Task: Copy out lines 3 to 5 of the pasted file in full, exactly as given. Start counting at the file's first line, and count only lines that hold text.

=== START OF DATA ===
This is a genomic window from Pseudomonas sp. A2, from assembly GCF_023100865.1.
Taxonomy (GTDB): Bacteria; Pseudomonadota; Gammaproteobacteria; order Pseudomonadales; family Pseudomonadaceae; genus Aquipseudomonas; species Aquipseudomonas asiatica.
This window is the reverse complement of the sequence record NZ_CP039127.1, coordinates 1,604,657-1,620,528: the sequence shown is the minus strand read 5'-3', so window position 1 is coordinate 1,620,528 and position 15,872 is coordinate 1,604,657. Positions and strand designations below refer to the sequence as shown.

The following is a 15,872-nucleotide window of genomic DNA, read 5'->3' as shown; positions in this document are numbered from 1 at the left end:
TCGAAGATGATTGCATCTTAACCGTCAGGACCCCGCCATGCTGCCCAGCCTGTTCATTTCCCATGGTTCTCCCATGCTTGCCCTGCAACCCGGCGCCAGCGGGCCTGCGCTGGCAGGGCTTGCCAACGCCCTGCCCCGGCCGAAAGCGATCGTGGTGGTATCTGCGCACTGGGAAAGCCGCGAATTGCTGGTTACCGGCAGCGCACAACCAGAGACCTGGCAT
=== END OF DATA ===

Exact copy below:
This window is the reverse complement of the sequence record NZ_CP039127.1, coordinates 1,604,657-1,620,528: the sequence shown is the minus strand read 5'-3', so window position 1 is coordinate 1,620,528 and position 15,872 is coordinate 1,604,657. Positions and strand designations below refer to the sequence as shown.

The following is a 15,872-nucleotide window of genomic DNA, read 5'->3' as shown; positions in this document are numbered from 1 at the left end:
TCGAAGATGATTGCATCTTAACCGTCAGGACCCCGCCATGCTGCCCAGCCTGTTCATTTCCCATGGTTCTCCCATGCTTGCCCTGCAACCCGGCGCCAGCGGGCCTGCGCTGGCAGGGCTTGCCAACGCCCTGCCCCGGCCGAAAGCGATCGTGGTGGTATCTGCGCACTGGGAAAGCCGCGAATTGCTGGTTACCGGCAGCGCACAACCAGAGACCTGGCAT